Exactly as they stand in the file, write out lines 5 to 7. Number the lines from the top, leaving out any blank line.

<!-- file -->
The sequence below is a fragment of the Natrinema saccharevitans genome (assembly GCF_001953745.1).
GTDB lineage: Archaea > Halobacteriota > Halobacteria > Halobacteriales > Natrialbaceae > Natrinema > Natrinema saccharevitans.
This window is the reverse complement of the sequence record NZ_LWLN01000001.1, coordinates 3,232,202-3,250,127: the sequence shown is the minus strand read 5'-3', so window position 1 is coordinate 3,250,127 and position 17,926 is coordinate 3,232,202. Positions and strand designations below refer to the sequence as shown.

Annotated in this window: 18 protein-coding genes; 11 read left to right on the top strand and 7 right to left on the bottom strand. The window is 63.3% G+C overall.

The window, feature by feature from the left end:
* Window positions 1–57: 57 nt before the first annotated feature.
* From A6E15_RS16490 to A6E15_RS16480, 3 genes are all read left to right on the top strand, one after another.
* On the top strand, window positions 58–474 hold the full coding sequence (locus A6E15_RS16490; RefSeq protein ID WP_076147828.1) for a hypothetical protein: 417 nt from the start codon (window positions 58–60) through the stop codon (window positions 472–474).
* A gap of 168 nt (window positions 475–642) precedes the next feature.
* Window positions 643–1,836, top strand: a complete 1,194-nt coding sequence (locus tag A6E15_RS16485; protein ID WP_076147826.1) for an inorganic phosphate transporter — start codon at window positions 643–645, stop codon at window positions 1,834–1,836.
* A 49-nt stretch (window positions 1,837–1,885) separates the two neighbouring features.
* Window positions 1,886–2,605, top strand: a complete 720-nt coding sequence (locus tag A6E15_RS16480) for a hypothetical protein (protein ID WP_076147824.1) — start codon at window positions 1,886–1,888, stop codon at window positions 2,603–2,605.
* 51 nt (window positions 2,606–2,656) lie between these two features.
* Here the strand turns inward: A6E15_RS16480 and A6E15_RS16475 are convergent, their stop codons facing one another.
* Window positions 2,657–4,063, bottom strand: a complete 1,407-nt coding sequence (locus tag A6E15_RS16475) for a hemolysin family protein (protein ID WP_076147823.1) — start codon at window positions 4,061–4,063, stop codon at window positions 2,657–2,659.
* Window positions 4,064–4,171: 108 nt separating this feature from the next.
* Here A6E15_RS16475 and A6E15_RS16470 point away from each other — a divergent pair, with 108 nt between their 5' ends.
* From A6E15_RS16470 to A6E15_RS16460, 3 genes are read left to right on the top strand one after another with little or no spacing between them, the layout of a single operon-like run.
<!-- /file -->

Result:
The window, feature by feature from the left end:
* Window positions 1–57: 57 nt before the first annotated feature.
* From A6E15_RS16490 to A6E15_RS16480, 3 genes are all read left to right on the top strand, one after another.